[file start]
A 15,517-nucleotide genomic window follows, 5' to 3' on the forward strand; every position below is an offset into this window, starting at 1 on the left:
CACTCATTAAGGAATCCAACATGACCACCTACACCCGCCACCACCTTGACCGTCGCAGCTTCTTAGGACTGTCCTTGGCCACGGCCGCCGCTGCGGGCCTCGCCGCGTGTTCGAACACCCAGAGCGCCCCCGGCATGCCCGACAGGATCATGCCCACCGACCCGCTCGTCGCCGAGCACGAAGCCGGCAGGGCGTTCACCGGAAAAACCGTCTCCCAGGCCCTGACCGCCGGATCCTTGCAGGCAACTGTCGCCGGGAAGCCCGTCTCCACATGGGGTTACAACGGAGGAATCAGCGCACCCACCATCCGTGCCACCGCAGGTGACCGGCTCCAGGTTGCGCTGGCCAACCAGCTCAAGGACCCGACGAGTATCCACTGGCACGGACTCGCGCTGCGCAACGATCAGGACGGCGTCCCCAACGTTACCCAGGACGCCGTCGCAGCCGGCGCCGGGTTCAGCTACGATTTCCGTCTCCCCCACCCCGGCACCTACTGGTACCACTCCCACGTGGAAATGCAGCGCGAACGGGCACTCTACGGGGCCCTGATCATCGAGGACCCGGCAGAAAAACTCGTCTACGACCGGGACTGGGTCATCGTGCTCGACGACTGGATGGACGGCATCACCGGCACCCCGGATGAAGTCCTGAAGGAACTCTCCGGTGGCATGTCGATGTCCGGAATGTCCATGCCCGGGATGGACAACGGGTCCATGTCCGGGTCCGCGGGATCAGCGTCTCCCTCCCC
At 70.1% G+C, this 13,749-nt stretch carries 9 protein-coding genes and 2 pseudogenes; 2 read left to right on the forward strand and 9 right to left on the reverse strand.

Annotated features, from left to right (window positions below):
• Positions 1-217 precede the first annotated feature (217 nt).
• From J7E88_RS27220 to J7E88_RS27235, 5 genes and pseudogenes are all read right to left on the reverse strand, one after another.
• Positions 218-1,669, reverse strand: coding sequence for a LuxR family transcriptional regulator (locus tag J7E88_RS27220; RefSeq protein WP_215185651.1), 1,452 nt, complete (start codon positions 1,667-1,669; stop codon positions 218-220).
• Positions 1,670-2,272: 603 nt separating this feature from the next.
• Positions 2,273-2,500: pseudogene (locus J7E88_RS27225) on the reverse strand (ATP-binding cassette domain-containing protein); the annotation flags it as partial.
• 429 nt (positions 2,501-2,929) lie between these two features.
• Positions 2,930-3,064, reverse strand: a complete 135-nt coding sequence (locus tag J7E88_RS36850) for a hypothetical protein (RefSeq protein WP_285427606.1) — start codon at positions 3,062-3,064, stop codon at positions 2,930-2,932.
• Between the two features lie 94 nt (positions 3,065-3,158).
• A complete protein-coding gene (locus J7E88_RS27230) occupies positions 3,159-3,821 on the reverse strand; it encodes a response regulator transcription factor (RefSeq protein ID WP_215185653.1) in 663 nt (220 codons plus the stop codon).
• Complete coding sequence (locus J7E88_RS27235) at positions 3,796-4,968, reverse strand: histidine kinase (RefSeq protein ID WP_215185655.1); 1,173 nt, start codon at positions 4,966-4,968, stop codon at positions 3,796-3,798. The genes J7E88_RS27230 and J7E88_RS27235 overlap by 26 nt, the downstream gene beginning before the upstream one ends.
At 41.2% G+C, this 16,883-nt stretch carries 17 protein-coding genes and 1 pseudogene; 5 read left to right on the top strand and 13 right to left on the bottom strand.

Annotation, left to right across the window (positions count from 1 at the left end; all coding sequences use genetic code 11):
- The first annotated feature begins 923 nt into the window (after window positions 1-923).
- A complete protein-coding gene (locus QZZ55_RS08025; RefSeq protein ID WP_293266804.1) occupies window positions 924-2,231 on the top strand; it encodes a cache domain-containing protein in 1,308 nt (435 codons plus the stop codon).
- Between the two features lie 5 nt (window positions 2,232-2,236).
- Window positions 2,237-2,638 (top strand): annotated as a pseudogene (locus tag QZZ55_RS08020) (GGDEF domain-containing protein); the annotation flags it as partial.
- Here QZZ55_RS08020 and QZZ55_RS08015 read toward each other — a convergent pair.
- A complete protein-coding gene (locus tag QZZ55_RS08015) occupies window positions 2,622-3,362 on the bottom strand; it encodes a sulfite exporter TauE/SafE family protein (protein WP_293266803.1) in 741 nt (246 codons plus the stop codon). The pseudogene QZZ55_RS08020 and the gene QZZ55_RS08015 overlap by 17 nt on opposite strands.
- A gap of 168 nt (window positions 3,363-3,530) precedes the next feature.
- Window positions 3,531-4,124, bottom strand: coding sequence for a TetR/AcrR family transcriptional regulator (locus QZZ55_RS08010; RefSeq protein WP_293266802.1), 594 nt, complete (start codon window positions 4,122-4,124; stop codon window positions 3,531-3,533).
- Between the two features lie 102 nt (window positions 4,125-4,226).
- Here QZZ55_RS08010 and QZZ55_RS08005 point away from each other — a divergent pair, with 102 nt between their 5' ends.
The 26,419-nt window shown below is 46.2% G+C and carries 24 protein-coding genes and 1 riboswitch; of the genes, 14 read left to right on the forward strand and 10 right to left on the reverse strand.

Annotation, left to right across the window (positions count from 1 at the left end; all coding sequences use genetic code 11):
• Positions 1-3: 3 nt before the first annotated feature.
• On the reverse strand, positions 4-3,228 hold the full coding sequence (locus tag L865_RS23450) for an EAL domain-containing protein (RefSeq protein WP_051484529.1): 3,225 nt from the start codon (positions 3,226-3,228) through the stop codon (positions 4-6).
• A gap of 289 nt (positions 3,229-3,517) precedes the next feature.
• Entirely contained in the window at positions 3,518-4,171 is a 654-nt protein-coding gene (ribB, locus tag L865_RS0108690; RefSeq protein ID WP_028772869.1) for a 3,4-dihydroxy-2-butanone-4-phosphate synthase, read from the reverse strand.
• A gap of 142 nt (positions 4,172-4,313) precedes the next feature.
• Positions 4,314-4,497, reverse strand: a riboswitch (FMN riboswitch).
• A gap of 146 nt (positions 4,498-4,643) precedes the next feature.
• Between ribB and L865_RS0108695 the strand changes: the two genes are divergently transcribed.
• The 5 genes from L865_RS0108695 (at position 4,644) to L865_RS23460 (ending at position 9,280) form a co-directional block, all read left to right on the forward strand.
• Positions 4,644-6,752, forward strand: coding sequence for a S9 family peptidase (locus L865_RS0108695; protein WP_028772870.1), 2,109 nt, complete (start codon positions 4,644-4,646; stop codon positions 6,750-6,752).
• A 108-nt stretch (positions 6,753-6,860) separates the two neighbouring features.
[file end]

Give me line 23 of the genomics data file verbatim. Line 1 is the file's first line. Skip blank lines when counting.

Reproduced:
- A gap of 168 nt (window positions 3,363-3,530) precedes the next feature.